updated 5/4/2006 11:40:16 AM ET 2006-05-04T15:40:16

A key congressman on Thursday agreed to allow the federal government to spend $5 million for a Memorial honoring those killed when the hijacked Flight 93 crashed in a Pennsylvania field on Sept. 11, 2001.

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Rep. Charles H. Taylor, R-N.C., chairman of the House Appropriations subcommittee that oversees the Interior Department, had blocked funds for the project for the past two years, saying he was concerned that it would not receive sufficient private donations and that the federal government would be asked to bail it out.

The White House had requested $5 million to buy land for the project, and Taylor included that amount in a larger appropriations bill that his subcommittee approved Thursday. “This is a responsible bill,” he said.

An additional $5 million is expected to be sought next year.

The measure still must be approved by the larger Congress. It has support in the Senate from Pennsylvania Republican Sens. Rick Santorum and Arlen Specter.

Plans call for the memorial to be built on a nearly 1,700-acre site outside Shanksville, Pa., where the plane crashed apparently after passengers rushed the cockpit in an effort to wrest it from terrorists.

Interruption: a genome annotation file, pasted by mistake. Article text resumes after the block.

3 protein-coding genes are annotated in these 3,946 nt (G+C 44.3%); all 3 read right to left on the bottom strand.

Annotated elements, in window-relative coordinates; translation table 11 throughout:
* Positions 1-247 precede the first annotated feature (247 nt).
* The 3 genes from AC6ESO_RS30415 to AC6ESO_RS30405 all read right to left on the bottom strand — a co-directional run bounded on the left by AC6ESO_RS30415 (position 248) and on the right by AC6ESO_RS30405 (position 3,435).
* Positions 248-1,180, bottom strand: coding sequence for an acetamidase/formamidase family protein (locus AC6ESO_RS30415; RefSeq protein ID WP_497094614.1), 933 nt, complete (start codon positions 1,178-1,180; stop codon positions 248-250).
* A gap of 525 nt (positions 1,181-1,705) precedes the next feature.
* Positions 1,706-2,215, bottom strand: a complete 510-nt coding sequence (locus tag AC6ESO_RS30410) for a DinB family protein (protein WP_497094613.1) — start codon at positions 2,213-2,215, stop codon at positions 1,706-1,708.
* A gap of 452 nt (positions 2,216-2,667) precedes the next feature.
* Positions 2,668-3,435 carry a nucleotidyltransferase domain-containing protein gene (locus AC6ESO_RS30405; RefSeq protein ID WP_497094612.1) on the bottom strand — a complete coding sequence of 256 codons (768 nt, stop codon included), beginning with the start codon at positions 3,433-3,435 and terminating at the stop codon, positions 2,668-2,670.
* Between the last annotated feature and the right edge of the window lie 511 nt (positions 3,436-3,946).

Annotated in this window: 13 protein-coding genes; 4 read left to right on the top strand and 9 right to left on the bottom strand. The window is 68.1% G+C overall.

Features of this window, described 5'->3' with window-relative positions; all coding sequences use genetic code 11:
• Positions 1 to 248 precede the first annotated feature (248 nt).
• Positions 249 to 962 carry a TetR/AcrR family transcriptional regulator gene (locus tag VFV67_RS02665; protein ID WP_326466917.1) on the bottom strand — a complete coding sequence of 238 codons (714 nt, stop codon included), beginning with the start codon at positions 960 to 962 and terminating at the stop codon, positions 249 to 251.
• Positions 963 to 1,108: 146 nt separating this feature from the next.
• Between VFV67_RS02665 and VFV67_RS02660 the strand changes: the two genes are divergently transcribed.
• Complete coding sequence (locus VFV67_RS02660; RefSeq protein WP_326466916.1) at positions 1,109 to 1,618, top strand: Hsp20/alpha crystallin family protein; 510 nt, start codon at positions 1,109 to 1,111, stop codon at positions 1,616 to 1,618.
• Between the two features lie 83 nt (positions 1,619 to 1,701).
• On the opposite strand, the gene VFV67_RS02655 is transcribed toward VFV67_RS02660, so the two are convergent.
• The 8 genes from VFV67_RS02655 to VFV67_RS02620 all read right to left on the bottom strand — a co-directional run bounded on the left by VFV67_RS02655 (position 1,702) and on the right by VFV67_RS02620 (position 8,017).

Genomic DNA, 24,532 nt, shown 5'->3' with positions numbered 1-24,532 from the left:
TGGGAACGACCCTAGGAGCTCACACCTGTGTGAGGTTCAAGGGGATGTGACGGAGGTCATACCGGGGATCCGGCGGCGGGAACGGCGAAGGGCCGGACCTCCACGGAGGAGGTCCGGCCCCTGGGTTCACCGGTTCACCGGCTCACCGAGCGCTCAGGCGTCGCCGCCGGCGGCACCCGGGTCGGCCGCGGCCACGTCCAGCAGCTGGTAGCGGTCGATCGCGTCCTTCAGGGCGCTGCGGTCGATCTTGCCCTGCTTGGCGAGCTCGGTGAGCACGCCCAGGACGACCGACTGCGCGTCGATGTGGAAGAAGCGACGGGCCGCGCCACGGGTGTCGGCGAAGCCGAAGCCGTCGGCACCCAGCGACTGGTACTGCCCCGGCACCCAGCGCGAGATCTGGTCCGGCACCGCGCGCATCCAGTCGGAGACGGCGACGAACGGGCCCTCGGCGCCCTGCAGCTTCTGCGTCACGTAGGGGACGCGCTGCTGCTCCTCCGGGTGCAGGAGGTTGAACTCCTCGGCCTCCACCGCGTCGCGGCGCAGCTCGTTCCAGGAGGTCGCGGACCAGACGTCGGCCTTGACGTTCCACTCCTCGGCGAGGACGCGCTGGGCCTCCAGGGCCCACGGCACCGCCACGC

Universal Pictures, which last week released “United 93,” about the flight, on Wednesday donated $1.15 million toward the memorial. That brought to about $9 million the private donations raised.

Organizers hope to raise $30 million in private funding to build the memorial. The total cost of the memorial is estimated to be $58 million.

The flight was en route to San Francisco from Newark, N.J., when the hijackers took over, likely with the goal of crashing the plane into the White House or the Capitol. The 33 passengers, seven crew members and four hijackers on board all died.

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